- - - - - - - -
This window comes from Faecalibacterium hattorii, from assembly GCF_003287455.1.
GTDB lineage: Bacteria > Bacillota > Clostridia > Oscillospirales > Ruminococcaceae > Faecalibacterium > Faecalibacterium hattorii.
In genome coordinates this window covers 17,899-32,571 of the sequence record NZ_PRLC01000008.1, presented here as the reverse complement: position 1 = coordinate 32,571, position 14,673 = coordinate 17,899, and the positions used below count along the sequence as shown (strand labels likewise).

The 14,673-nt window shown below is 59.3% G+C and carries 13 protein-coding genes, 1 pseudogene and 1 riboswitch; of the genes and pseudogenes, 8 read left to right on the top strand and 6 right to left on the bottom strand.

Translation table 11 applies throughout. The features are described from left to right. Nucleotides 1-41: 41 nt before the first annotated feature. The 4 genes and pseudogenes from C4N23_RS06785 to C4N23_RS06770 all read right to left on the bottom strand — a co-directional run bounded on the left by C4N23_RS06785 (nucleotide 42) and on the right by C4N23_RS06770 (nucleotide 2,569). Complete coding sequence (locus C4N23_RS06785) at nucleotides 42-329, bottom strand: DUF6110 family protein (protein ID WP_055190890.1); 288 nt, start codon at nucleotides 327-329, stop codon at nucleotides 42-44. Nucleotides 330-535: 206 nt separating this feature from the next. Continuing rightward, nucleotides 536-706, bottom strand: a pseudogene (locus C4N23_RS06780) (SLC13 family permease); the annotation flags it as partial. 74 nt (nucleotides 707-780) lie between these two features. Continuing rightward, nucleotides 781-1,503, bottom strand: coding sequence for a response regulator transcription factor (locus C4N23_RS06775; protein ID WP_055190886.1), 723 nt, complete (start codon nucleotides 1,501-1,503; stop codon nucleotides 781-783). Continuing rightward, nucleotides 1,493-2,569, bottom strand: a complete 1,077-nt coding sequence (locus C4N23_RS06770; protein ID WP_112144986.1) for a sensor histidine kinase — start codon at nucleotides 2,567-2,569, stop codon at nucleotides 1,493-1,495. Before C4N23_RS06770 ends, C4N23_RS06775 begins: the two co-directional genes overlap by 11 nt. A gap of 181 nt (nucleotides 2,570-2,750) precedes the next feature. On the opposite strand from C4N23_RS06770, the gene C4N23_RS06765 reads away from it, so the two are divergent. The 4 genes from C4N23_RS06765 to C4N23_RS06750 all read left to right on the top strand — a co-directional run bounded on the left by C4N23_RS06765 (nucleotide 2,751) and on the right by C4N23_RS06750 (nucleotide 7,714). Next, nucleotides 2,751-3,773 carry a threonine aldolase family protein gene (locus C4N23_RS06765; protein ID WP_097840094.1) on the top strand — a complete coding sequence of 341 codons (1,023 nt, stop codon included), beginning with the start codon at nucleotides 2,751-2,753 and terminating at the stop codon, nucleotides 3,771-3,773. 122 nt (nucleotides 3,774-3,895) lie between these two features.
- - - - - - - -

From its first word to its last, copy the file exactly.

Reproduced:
This window comes from Faecalibacterium hattorii, from assembly GCF_003287455.1.
GTDB lineage: Bacteria > Bacillota > Clostridia > Oscillospirales > Ruminococcaceae > Faecalibacterium > Faecalibacterium hattorii.
In genome coordinates this window covers 17,899-32,571 of the sequence record NZ_PRLC01000008.1, presented here as the reverse complement: position 1 = coordinate 32,571, position 14,673 = coordinate 17,899, and the positions used below count along the sequence as shown (strand labels likewise).

The 14,673-nt window shown below is 59.3% G+C and carries 13 protein-coding genes, 1 pseudogene and 1 riboswitch; of the genes and pseudogenes, 8 read left to right on the top strand and 6 right to left on the bottom strand.

Translation table 11 applies throughout. The features are described from left to right. Nucleotides 1-41: 41 nt before the first annotated feature. The 4 genes and pseudogenes from C4N23_RS06785 to C4N23_RS06770 all read right to left on the bottom strand — a co-directional run bounded on the left by C4N23_RS06785 (nucleotide 42) and on the right by C4N23_RS06770 (nucleotide 2,569). Complete coding sequence (locus C4N23_RS06785) at nucleotides 42-329, bottom strand: DUF6110 family protein (protein ID WP_055190890.1); 288 nt, start codon at nucleotides 327-329, stop codon at nucleotides 42-44. Nucleotides 330-535: 206 nt separating this feature from the next. Continuing rightward, nucleotides 536-706, bottom strand: a pseudogene (locus C4N23_RS06780) (SLC13 family permease); the annotation flags it as partial. 74 nt (nucleotides 707-780) lie between these two features. Continuing rightward, nucleotides 781-1,503, bottom strand: coding sequence for a response regulator transcription factor (locus C4N23_RS06775; protein ID WP_055190886.1), 723 nt, complete (start codon nucleotides 1,501-1,503; stop codon nucleotides 781-783). Continuing rightward, nucleotides 1,493-2,569, bottom strand: a complete 1,077-nt coding sequence (locus C4N23_RS06770; protein ID WP_112144986.1) for a sensor histidine kinase — start codon at nucleotides 2,567-2,569, stop codon at nucleotides 1,493-1,495. Before C4N23_RS06770 ends, C4N23_RS06775 begins: the two co-directional genes overlap by 11 nt. A gap of 181 nt (nucleotides 2,570-2,750) precedes the next feature. On the opposite strand from C4N23_RS06770, the gene C4N23_RS06765 reads away from it, so the two are divergent. The 4 genes from C4N23_RS06765 to C4N23_RS06750 all read left to right on the top strand — a co-directional run bounded on the left by C4N23_RS06765 (nucleotide 2,751) and on the right by C4N23_RS06750 (nucleotide 7,714). Next, nucleotides 2,751-3,773 carry a threonine aldolase family protein gene (locus C4N23_RS06765; protein ID WP_097840094.1) on the top strand — a complete coding sequence of 341 codons (1,023 nt, stop codon included), beginning with the start codon at nucleotides 2,751-2,753 and terminating at the stop codon, nucleotides 3,771-3,773. 122 nt (nucleotides 3,774-3,895) lie between these two features.